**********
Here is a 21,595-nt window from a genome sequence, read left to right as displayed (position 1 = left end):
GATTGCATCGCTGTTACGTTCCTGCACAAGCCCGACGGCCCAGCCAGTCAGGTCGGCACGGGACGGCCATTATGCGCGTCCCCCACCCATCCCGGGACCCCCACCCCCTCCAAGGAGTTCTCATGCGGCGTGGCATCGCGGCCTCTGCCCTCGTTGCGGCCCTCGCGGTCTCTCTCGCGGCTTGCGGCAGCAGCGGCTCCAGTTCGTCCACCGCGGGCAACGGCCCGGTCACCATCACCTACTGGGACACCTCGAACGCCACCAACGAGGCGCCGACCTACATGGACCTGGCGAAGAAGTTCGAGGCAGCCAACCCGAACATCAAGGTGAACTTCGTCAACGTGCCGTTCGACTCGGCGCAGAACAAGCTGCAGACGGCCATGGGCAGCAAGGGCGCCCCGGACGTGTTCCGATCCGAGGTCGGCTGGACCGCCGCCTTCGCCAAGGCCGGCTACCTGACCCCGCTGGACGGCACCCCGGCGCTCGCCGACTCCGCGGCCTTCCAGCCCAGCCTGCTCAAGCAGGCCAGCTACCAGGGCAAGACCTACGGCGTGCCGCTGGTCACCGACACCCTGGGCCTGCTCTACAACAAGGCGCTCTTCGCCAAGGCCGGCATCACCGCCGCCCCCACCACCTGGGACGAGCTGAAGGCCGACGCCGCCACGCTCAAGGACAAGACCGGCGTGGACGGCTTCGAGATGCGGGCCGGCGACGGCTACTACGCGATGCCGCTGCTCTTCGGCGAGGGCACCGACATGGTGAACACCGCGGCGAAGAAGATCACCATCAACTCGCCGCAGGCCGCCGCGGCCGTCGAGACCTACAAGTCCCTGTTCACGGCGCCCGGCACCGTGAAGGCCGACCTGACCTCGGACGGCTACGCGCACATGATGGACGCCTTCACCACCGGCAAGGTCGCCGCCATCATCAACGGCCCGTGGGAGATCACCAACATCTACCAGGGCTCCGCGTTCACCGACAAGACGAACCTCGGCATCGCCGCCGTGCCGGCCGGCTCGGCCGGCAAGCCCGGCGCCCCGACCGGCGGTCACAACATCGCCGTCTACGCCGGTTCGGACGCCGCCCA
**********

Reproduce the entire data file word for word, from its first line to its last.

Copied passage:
Here is a 21,595-nt window from a genome sequence, read left to right as displayed (position 1 = left end):
GATTGCATCGCTGTTACGTTCCTGCACAAGCCCGACGGCCCAGCCAGTCAGGTCGGCACGGGACGGCCATTATGCGCGTCCCCCACCCATCCCGGGACCCCCACCCCCTCCAAGGAGTTCTCATGCGGCGTGGCATCGCGGCCTCTGCCCTCGTTGCGGCCCTCGCGGTCTCTCTCGCGGCTTGCGGCAGCAGCGGCTCCAGTTCGTCCACCGCGGGCAACGGCCCGGTCACCATCACCTACTGGGACACCTCGAACGCCACCAACGAGGCGCCGACCTACATGGACCTGGCGAAGAAGTTCGAGGCAGCCAACCCGAACATCAAGGTGAACTTCGTCAACGTGCCGTTCGACTCGGCGCAGAACAAGCTGCAGACGGCCATGGGCAGCAAGGGCGCCCCGGACGTGTTCCGATCCGAGGTCGGCTGGACCGCCGCCTTCGCCAAGGCCGGCTACCTGACCCCGCTGGACGGCACCCCGGCGCTCGCCGACTCCGCGGCCTTCCAGCCCAGCCTGCTCAAGCAGGCCAGCTACCAGGGCAAGACCTACGGCGTGCCGCTGGTCACCGACACCCTGGGCCTGCTCTACAACAAGGCGCTCTTCGCCAAGGCCGGCATCACCGCCGCCCCCACCACCTGGGACGAGCTGAAGGCCGACGCCGCCACGCTCAAGGACAAGACCGGCGTGGACGGCTTCGAGATGCGGGCCGGCGACGGCTACTACGCGATGCCGCTGCTCTTCGGCGAGGGCACCGACATGGTGAACACCGCGGCGAAGAAGATCACCATCAACTCGCCGCAGGCCGCCGCGGCCGTCGAGACCTACAAGTCCCTGTTCACGGCGCCCGGCACCGTGAAGGCCGACCTGACCTCGGACGGCTACGCGCACATGATGGACGCCTTCACCACCGGCAAGGTCGCCGCCATCATCAACGGCCCGTGGGAGATCACCAACATCTACCAGGGCTCCGCGTTCACCGACAAGACGAACCTCGGCATCGCCGCCGTGCCGGCCGGCTCGGCCGGCAAGCCCGGCGCCCCGACCGGCGGTCACAACATCGCCGTCTACGCCGGTTCGGACGCCGCCCA